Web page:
Home / Component / Virtual Reality / Updated: VR headset probably didn’t cause eye swelling

Updated: VR headset probably didn’t cause eye swelling

Update: We've spoken with registered optometrist, Simon Matthews MCOptom BSc(Hons) FBDO CL, who tells us that from the photo the swelling looks to be an “oedema” of the lids, which is more likely to be caused by an allergic reaction than an infection or pressure from the headset itself.

He told us that the most likely cause for this would be pet hair getting into Clark's eye and that the swelling would likely go down within a week without any problems.

KitGuru Says: Of course we still hope Clark gets his eye looked at in person by a doctor of some kind, but it's good to know that VR headsets are unlikely to turn us all into fluid filled, face-sacks any time soon. Thanks to Simon for reaching out.

Original Store: VR headset users who find themselves drifting off in virtual worlds beware, one user who reportedly used his for sleeping several nights on the trot, has woken to find himself with serious eye swelling. It's not clear if the headset rested oddly on his face, or if it was the repeat usage, but it's worth knowing for any intrepid VR explorers.

Paul “Gooboberti” Clark has been using his VR headset for a while now and this week began recreating his real world inside the AnyLand VR landscape creator, which lets you build and interact with whatever you want in VR. However after a couple of hours of building and modelling in the evening, Clark has also been sleeping there, in a virtual sleeping bag, on a virtual sofa – though also in that same position in the real world.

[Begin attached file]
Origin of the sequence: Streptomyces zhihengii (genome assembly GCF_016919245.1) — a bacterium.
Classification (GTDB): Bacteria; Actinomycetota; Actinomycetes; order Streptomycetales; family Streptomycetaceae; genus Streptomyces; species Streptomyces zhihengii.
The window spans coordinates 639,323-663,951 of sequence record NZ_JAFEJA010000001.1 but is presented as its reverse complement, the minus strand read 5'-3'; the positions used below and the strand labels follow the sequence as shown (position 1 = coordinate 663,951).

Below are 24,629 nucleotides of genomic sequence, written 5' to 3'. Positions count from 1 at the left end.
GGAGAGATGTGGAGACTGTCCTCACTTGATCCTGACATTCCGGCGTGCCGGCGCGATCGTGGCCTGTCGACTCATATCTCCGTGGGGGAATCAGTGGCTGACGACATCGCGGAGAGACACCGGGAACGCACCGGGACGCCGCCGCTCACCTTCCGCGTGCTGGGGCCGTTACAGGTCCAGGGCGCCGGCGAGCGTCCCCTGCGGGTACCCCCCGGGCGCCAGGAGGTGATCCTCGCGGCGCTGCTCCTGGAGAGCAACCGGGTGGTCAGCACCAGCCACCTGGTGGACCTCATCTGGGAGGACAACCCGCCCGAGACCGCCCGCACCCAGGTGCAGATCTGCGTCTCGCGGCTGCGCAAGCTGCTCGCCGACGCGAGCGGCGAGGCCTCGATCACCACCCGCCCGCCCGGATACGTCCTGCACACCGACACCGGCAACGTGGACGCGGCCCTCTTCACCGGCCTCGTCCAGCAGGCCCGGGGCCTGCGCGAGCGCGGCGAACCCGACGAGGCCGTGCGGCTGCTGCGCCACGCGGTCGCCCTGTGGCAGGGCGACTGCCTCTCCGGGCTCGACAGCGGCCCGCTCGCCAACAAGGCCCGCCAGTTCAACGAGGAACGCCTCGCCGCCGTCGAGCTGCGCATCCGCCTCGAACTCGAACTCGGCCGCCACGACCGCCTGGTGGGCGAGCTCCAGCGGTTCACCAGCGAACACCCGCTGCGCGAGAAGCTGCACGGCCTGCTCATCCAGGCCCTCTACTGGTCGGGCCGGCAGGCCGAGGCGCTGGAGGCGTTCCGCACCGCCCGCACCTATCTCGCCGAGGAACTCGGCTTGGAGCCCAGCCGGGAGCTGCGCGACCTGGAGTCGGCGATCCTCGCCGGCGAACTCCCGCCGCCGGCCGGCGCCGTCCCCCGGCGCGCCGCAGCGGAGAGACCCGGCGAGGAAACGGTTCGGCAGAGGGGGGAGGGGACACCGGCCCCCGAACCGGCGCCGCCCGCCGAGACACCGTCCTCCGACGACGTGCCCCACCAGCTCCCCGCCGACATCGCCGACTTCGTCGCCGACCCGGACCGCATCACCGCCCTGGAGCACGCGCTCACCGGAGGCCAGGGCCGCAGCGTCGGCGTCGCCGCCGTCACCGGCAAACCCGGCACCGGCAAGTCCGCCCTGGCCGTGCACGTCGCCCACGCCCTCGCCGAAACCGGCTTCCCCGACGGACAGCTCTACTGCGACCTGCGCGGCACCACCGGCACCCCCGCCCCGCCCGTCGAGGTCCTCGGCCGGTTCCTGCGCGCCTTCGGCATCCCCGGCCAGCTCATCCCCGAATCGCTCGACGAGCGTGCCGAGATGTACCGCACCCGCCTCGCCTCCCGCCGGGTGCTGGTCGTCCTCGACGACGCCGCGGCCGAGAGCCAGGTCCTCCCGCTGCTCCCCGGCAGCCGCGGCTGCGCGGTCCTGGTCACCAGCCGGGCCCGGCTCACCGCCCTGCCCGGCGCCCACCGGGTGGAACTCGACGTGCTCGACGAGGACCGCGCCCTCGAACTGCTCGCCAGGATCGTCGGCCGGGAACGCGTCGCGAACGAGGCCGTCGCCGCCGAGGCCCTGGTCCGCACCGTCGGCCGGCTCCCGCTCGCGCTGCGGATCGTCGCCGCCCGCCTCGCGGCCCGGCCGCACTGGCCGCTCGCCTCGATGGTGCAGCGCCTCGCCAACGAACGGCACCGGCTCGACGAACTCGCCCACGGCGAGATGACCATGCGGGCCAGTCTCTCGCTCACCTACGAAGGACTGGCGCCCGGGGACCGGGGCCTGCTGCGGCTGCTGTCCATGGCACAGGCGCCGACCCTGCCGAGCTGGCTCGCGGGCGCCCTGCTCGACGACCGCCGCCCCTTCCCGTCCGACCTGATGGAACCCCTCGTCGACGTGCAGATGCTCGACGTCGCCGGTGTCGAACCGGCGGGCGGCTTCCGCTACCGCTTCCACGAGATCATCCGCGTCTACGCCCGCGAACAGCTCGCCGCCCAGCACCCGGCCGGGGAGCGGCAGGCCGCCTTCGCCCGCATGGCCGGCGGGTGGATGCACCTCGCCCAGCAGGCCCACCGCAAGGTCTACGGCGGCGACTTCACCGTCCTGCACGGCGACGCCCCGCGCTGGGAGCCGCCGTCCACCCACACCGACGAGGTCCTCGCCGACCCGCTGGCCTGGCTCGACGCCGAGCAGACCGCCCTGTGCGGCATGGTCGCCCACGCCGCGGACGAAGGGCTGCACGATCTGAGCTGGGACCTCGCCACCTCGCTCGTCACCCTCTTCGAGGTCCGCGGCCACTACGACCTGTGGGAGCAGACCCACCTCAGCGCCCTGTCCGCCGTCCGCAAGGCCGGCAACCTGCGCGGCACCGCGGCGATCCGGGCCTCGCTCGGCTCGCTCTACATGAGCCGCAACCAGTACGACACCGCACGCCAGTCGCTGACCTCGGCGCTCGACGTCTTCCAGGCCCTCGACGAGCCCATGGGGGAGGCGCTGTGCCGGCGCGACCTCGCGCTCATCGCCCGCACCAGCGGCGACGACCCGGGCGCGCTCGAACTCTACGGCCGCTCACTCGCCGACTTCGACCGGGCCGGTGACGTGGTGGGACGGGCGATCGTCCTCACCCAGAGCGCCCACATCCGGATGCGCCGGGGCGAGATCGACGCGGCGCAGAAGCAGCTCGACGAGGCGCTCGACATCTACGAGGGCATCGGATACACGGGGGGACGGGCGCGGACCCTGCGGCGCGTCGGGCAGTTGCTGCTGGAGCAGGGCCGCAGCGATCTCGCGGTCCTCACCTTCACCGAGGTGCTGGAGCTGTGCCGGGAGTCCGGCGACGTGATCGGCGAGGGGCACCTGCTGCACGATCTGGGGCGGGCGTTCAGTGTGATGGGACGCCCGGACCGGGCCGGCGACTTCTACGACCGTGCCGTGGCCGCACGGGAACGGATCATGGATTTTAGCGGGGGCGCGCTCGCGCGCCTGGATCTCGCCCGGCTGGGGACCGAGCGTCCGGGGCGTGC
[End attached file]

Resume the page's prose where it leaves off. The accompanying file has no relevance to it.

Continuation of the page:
This lead to some strange instances of being woken up in VR, by his VR friends.

[yframe url='http://www.youtube.com/watch?v=ed-UW1Yd-2U']

However it also seems to have lead to serious eye swelling, as reported by Clark himself on the AnyLand Facebook page.

“This is day 6 of me waking up in Virtual Reality after a long modeling and animation session within the pocket universe assigned to me by Anyland,” he said. “Every night this past week I spent at least 8-11 hours straight in VR (including time leading up to my slumber to the actual sleep period). I started having negative facial effects around day 2. Here is a picture of my face from this morning, right after I took the goggles off.”


Source: Paul Clark/Facebook

To its credit, AnyLand developers did encourage Clark to visit a doctor when this news emerged and released a message on their Facebook page to discourage people from sleeping with their headset on.

Discuss on our Facebook page, HERE.

KitGuru Says: Consider this our PSA guys. Be careful sleeping in VR. Maybe wait for a second or third generation headset that are a little lighter on the face. 

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